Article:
Pennsylvania Association for Sustainable Agriculture’s Farming for the Future Conference – by Ian Gallo

March 18th, 2014

The Pennsylvania Association for Sustainable Agriculture’s Farming for the Future Conferenceis one of the best sustainable agriculture conferences in the country. Every year, growers, processors, distributors, and researchers from Pennsylvania and the surrounding states congregate in State College for two days of workshops, discussions, a trade show, and, of course, a locally grown and fermented cocktail and cheese hour. Having to the conference before, I had great expectations and they were definitely met. I am studying sustainable agriculture at Messiah but have sort of drifted away from farming but the conference always has a way of reinvigorating my passion for working on the land and helping others do it well.

With more than 120 workshops their was no shortage of interesting topics. I attended lectures on everything from transitioning a farm to use animal power, specifically draft horses, to how attracting beneficial insects. The workshops that interested me the most however, was a series of lectures and discussions given by the manager of a buyer’s cooperative in Pittsburgh, where I grew up. There is a surging demand for locally produced items, specifically food. Over the last ten years farmers markets have exploded in popularity, doubling in number. This is an excellent way for consumers to purchase healthy, sustainably produced food while building a relationship with those who are growing it. However, most farmers markets only run from May-October and are limited in dry and bulk goods (oats, flour, oil, etc.) Many grocery stores are trying to meet this demand but are simply not moving fast enough. This is where a small buyer’s co-op can be so useful in sourcing local and healthy produce and foods year round. The series of lectures was on how distributors and growers can work together to benefit each other while supplying the consumer with a superior, local product. This sounds fairly simple but can be very difficult to navigate if managed poorly. The talks focused on the healthy aspects of a grower-distributor relationship and how it can be improved by understanding each other’s needs and  how distributors can market local products while educating consumers. I have definitely thought about working on the supply-side of local food for a while but this really peaked my interest. Distributors and suppliers are the real drivers of consumption habits and this is often overlooked when devising strategies to move towards a more sustainable food system. I would love to have a cafe/grocer or source food from local farmers for restaurants. The are many opportunities in this growing field and these lectures were a great primer to get guide my thoughts.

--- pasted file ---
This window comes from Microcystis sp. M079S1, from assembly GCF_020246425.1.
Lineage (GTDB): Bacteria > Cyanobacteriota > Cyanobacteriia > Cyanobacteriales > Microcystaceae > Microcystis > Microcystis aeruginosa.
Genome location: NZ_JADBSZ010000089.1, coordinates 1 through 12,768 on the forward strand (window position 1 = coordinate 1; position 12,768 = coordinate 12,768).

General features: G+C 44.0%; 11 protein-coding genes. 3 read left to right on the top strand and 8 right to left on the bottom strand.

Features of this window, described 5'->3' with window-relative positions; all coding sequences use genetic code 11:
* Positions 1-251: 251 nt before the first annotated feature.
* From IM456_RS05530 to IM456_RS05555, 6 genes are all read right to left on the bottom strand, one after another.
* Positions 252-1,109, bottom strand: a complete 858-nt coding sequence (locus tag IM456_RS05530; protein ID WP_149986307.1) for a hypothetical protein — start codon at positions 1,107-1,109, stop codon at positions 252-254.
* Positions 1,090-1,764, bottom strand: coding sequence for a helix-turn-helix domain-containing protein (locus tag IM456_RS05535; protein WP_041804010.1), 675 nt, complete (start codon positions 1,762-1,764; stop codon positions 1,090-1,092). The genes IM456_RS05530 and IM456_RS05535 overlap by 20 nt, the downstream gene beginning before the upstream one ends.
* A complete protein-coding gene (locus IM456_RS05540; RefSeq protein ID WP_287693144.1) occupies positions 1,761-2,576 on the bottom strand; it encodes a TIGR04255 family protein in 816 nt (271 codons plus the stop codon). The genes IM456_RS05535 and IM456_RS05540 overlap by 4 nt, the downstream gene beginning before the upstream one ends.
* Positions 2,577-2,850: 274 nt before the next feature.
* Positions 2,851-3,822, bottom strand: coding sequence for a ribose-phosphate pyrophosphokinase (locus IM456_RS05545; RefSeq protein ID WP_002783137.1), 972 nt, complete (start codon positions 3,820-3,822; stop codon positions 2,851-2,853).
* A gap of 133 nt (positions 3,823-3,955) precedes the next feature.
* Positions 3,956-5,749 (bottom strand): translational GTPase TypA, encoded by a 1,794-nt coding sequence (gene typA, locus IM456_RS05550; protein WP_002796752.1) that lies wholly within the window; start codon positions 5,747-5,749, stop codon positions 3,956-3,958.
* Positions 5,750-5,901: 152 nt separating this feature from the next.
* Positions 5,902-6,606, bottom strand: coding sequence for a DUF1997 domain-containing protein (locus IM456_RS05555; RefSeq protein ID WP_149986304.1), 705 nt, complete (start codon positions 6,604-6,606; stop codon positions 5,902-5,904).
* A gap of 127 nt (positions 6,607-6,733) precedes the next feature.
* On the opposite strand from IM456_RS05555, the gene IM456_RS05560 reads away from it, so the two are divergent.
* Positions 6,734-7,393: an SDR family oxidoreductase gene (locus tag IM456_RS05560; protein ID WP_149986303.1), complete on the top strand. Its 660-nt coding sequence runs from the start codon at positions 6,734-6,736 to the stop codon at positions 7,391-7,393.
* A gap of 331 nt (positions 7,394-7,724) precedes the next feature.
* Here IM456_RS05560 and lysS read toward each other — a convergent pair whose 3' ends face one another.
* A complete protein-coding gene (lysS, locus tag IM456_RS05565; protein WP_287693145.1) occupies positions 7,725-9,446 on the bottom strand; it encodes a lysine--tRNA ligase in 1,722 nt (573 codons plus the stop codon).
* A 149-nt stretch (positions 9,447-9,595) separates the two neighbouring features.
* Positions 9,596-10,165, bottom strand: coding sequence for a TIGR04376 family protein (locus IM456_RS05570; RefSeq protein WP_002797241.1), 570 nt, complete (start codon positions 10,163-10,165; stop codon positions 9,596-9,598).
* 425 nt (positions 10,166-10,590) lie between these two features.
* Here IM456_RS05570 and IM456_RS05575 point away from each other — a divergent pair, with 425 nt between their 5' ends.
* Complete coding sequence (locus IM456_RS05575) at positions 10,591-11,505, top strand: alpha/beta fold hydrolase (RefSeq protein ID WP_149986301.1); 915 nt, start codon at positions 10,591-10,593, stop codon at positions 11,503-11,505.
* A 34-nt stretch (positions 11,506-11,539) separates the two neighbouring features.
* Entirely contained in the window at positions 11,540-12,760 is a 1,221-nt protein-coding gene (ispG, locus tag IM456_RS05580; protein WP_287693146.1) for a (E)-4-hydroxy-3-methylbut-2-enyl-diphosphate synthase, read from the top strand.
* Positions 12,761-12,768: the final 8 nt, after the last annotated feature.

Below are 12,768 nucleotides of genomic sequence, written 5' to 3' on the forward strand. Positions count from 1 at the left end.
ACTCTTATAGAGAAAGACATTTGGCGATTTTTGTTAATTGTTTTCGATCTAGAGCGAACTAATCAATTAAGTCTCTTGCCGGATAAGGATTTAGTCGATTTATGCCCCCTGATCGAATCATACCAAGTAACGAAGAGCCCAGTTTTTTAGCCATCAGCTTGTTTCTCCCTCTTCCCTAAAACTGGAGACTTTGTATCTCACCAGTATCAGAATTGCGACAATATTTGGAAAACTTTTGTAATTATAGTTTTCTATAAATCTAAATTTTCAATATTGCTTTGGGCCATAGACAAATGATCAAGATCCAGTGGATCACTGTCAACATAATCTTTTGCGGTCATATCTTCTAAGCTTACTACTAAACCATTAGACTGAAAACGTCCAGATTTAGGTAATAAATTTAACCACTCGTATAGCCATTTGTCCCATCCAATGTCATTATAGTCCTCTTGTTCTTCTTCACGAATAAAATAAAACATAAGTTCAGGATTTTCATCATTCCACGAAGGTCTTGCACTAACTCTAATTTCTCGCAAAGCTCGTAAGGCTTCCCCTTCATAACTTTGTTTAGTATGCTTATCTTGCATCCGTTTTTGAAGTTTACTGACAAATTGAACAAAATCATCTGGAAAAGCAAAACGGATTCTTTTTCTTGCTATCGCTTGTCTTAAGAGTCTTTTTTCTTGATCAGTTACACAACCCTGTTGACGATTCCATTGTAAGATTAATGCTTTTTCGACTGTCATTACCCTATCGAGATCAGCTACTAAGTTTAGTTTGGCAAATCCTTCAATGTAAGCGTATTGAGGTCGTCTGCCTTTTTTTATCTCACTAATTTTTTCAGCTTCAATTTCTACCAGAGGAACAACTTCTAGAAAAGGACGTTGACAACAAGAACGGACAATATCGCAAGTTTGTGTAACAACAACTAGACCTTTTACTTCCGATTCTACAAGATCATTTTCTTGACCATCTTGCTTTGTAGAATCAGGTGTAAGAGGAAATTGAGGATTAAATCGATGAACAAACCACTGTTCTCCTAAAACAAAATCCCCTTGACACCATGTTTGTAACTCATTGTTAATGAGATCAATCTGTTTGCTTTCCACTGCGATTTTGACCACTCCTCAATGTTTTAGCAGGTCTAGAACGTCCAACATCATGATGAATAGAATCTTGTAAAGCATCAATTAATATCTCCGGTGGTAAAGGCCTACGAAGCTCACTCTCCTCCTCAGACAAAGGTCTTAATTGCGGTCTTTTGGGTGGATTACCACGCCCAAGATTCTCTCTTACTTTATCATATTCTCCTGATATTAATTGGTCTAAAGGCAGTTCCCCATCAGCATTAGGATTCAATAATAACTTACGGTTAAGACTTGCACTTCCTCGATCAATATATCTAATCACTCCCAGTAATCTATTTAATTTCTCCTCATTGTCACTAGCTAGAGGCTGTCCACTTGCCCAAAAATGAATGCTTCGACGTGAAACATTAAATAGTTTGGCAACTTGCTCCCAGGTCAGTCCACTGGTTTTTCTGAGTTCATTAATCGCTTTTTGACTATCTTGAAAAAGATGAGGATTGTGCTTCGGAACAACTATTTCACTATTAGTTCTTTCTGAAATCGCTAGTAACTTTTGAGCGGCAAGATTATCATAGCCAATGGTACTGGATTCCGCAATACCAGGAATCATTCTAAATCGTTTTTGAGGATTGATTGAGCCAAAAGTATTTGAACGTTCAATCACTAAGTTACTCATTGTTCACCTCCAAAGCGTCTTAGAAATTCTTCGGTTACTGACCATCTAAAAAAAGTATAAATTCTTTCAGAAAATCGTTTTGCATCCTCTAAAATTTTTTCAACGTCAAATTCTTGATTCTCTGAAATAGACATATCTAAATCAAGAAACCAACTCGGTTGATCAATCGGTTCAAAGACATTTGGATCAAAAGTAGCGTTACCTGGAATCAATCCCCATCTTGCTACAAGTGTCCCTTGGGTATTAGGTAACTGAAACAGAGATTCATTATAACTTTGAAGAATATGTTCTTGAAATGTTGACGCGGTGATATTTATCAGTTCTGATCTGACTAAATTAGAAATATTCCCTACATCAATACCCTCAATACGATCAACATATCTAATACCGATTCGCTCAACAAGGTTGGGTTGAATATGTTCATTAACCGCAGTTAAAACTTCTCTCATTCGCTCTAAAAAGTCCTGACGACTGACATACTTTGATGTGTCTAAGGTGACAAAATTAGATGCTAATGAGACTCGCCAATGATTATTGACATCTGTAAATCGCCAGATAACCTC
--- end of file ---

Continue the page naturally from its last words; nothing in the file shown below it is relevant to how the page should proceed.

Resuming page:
There were excellent keynote speakers both Friday and Saturday. Daphne Miller, M.D. gave a wonderful talk on Friday about the beneficial of food grown in soil that has a great diversity of microbes. The keynote on Saturday was given by a renowned Chilean agroecologist from UC Berkeley, Miguel Altieri, that has studied traditional and conventional agricultural models and trends in the global food system. Altieri gave one of the most thorough and educated critiques of conventional and transgenic agricultural that I have ever heard. He critiqued industry claims that conventional and transgenic agriculture is the only way to feed the growing population, biofuels are a viable substitute for fossil fuels as well as the reductionist approach to agricultural study. This was greatly refreshing and really helpful as I continue to think about the problems associated with conventional agriculture. Hearing this rousing talk with 2000 other like minded individuals is really motivating to say the least. I am really looking forward to exploring new topics I was turned onto as well as revisiting old thoughts as I continue to process what I learned.

Leave a Reply